MORE than 60 new jobs will be announced this morning when London Mayor Boris Johnston opens a manufacturing plant at Wrightbus which will build the chassis for 600 new buses he has ordered for the capital.
The family-owned Co Antrim firm secured a deal from Transport for London (TfL) last year to build the so-called 'Boris buses', the greenest diesel hybrid buses in the world, over the next three years.
Each vehicle costs in the region of £325,000 to produce.
Wrightbus, which employs more than 1,400 staff in Ballymena, has had to create a chassis plant specifically to meet the order.
The existing operation employs 40 people but this will more than double to 90 when full production is under way.
The order will also mean 10 new hires at the Wrightbus Customcare after sales service division, and as well as safeguarding 220 posts at the plant, the contract will also sustain 18 apprenticeships over its life-span - six a year for each of the next three years.
The flamboyant Mr Johnston has a number of engagements in the north today, though he'll be most at home at Wrightbus seeing - and probably driving - the early prototypes of a vehicle designed, engineered and manufactured entirely in the UK.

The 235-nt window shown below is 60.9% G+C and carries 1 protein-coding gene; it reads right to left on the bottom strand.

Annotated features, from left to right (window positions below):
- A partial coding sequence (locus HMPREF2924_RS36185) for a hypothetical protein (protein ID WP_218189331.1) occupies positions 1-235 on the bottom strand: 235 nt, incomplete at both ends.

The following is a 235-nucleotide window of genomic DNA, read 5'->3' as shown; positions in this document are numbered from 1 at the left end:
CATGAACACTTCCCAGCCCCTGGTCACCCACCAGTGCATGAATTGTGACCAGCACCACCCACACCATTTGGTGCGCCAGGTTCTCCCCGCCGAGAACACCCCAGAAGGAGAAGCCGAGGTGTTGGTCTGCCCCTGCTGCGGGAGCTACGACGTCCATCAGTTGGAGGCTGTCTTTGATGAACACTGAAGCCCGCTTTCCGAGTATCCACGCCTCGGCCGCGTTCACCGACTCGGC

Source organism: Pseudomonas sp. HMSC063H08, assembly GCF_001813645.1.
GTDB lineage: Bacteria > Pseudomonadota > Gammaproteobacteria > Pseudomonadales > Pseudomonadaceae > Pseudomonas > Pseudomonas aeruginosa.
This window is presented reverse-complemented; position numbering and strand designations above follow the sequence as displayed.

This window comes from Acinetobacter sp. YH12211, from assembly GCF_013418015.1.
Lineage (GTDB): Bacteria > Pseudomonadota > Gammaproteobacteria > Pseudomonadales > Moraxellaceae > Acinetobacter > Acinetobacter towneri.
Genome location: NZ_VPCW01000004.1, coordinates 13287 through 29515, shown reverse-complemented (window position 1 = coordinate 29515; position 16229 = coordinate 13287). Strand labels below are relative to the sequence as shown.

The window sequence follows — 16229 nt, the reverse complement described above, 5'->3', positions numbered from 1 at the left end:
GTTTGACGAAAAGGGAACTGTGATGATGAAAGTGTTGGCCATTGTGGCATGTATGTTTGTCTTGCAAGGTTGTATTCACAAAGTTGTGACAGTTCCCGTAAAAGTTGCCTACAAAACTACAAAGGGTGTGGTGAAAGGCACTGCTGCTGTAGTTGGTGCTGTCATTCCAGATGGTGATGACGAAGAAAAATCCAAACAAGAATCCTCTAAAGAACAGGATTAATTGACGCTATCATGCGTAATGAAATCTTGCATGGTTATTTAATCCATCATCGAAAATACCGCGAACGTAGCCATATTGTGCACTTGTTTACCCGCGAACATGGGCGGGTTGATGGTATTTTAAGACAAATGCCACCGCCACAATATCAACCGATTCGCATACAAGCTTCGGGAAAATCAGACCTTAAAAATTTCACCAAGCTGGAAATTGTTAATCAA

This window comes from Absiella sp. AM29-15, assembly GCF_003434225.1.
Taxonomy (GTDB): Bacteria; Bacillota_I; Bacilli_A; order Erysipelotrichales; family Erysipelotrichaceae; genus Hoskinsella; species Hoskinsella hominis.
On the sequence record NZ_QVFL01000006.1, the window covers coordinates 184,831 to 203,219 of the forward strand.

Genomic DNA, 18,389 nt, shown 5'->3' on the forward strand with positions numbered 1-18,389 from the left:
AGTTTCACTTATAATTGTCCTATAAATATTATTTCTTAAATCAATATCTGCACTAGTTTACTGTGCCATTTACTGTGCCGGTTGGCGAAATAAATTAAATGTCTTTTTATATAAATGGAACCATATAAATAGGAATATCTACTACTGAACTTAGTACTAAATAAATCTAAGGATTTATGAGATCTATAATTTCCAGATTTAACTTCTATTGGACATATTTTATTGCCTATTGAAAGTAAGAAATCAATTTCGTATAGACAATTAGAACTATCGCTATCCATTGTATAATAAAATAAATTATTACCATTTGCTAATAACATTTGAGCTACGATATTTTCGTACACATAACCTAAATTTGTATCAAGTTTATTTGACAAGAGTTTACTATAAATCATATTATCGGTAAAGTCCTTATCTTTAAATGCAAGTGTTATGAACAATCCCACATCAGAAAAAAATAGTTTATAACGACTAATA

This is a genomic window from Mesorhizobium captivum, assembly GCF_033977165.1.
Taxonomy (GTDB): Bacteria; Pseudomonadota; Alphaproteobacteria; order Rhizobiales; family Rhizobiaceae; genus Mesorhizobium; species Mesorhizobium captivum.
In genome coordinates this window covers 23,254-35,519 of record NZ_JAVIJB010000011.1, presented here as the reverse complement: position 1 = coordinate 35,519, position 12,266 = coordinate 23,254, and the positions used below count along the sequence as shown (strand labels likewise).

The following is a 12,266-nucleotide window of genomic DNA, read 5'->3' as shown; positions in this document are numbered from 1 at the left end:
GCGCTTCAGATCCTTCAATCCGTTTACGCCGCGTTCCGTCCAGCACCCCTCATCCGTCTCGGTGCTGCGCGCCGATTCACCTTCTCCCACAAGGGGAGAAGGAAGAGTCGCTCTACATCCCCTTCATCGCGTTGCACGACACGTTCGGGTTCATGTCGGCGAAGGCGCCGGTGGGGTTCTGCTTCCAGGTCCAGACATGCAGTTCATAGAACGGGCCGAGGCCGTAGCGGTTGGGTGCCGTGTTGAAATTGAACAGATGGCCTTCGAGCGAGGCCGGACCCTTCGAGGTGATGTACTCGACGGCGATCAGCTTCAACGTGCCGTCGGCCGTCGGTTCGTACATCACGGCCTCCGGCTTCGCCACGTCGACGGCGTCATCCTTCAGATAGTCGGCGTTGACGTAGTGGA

As well as the manufacture of the chassis and superstructure in Northern Ireland, a number of components for the new bus are made by companies in Britain.
These include engines from Darlington, seats from Telford, seat moquette from Huddersfield, wheelchair ramps from Hoddesdon and flooring from Liskeard, supporting a supply chain the length of the country.
Figures from TfL show that investment in London's transport network supports 40,000 jobs in the UK supply chain, with a further 19,000 supported in the capital alone.
London's Transport Commissioner Sir Peter Hendy said: "This chassis plant and the Wrightbus main plant in Ballymena are a real demonstration of the important role investment in London's transport network plays in supporting jobs and growth throughout the UK.
"Sustained and long-term investment is vital to our suppliers so they have the certainty to invest in jobs including apprenticeships across the country."